One strategy for dealing with this is to avoid direct comparison, instead comparing the difference. For example:

MsgBox % Abs((0.1 + 0.2) - (0.3)) < 0.0000000000000001

Another strategy is to always convert to string (thereby applying rounding) before comparison. There are generally two ways to do this while specifying the precision, and both are shown below:

MsgBox % Round(0.1 + 0.2, 15) = Format("{:.15f}", 0.3)

Names

AutoHotkey uses the same set of rules for naming various things, including variables, functions, window groups, GUIs, classes and methods:

Due to style conventions, it is generally better to name your variables using only letters, numbers, and the underscore character (for example: CursorPosition, Total_Items, and entry_is_valid). This style allows people familiar with other computer languages to understand your scripts more easily.

Although a variable name may consist entirely of digits, this is generally used only for incoming command line parameters. Such numeric names cannot be used in expressions because they would be seen as numbers rather than variables. It is best to avoid starting a name with a digit, as such names are confusing and will be considered invalid in AutoHotkey v2.

As the following characters may be reserved for other purposes in AutoHotkey v2, it is recommended to avoid using them: # @ $

Property names in classes have the same rules and restrictions as variable names, except that the three characters listed above (# @ $) are not allowed. Although they can be used in a method definition, calling such a method requires using square brackets. For example, myObject.@home() is not valid, but myObject["@home"]() is acceptable.

Variable References vs Values

Variables have certain attributes that blur the line between a variable and its value, but it is important to make the distinction. In particular, consider objects and ByRef parameters.

Although we may say the variable myArray contains an array (which is a type of object), what the variable contains isn't the array itself but rather a reference or pointer to the array. Any number of variables can contain a reference to the same object. It may be helpful to think of a variable as just a name in that case. For instance, giving a person a nickname doesn't cause a clone of that person to come into existence.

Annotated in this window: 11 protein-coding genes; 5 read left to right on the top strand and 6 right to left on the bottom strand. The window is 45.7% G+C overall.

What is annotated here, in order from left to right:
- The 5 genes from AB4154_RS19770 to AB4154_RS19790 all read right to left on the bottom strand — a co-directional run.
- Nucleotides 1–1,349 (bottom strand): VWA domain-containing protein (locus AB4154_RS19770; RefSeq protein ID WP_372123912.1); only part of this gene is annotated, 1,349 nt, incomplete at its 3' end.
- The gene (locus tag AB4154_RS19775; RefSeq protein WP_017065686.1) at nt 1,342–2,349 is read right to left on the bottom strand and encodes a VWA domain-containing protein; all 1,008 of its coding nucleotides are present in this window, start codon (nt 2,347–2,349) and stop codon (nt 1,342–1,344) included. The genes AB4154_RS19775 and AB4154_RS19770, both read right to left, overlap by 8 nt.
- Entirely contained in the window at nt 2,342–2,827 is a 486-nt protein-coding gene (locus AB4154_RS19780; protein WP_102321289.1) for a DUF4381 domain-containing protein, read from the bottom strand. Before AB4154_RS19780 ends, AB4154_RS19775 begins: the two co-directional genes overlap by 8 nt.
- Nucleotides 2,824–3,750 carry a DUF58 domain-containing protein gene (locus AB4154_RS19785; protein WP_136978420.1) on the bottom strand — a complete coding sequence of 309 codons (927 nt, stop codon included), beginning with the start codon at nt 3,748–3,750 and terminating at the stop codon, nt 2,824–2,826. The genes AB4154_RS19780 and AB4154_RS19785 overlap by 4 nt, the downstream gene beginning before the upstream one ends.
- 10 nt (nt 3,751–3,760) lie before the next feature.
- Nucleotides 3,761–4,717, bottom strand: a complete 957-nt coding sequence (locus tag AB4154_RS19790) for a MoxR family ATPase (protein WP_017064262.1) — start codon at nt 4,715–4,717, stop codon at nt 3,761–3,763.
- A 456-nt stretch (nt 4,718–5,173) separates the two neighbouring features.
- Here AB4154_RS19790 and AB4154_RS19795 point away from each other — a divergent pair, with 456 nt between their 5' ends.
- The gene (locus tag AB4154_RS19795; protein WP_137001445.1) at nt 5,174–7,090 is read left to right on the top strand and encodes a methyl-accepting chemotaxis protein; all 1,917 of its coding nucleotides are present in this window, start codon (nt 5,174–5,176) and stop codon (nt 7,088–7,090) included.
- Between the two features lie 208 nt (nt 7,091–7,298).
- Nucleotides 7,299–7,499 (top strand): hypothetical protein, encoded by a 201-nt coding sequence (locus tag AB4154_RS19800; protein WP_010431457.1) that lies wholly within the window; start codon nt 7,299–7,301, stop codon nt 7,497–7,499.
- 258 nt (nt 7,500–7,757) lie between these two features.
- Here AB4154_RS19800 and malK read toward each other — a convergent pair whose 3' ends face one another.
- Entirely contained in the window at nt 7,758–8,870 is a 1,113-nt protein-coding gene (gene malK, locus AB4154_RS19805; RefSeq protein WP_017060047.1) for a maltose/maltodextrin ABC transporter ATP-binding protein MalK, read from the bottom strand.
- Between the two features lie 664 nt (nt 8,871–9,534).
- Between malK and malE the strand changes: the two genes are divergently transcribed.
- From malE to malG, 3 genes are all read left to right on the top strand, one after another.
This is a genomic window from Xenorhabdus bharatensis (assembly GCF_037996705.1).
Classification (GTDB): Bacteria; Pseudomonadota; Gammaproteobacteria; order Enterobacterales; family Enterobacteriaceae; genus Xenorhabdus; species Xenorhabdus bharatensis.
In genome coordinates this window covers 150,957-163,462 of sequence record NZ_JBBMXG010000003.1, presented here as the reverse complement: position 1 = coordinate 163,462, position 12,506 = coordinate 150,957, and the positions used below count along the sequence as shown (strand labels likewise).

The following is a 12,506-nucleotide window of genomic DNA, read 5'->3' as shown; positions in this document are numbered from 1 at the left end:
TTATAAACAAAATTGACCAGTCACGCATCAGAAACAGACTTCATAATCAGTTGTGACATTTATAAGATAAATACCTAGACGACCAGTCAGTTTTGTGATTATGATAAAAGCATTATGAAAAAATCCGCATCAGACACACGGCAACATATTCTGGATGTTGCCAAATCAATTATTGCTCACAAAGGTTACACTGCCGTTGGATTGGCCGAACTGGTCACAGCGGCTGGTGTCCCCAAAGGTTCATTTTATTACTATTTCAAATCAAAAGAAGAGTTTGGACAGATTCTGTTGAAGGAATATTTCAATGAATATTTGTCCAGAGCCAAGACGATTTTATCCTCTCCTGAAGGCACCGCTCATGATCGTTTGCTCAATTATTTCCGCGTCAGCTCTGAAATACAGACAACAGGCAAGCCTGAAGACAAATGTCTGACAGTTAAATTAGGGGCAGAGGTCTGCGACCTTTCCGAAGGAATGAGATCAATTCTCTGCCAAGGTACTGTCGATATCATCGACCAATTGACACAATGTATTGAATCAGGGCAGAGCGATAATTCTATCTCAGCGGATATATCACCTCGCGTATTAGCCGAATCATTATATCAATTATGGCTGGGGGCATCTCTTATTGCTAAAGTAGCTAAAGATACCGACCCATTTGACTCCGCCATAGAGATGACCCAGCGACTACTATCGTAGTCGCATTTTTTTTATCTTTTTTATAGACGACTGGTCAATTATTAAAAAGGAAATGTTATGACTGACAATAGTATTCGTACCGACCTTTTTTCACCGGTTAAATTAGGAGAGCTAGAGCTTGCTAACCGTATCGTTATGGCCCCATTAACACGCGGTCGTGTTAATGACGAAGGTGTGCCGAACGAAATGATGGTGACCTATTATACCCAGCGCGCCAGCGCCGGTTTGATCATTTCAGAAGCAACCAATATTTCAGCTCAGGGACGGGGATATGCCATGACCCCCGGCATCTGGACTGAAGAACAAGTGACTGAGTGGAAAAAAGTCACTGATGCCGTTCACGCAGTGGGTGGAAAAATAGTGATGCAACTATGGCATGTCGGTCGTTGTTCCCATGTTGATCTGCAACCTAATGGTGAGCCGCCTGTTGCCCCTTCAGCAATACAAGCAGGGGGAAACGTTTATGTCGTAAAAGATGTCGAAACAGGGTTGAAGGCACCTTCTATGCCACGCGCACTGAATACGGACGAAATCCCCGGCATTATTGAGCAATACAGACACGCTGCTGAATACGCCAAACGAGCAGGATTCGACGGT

By default, variables are passed to user-defined functions by value. In other words, the value contained by the variable is copied into the variable which corresponds to the function's parameter. ByRef parameters allow you to pass a variable by reference, or in other words, to make one parameter of the function an alias for your variable, allowing the function to assign a new value to your variable.

Because a variable only ever contains a reference to an object and not the object itself, when you pass such a variable to a non-ByRef parameter, what the function receives is a reference to the same object. This allows the function to modify the object, but it does not allow the function to modify the variable which the function's caller used, because the function only has a reference to the object, not the variable.

References to Objects

Scripts interact with an object only indirectly, through a reference to the object. When you create an object, the object is created at some location you don't control, and you're given a reference. Passing this reference to a function or storing it in a variable or another object creates a new reference to the same object. You release a reference by simply using an assignment to replace it with any other value. An object is deleted only after all references have been released; you cannot delete an object explicitly, and should not try.

ref1 := Object()  ; Create an object and store first reference
ref2 := ref1      ; Create a new reference to the same object
ref1 := ""        ; Release the first reference
ref2 := ""        ; Release the second reference; object is deleted

If that's difficult to understand, try thinking of an object as a rental unit. When you rent a unit, you're given a key which you can use to access the unit. You can get more keys and use them to access the same unit, but when you're finished with the unit, you must hand all keys back to the rental agent. Usually a unit wouldn't be deleted, but maybe the agent will have any junk you left behind removed; just as any values you stored in an object are freed when the object is deleted.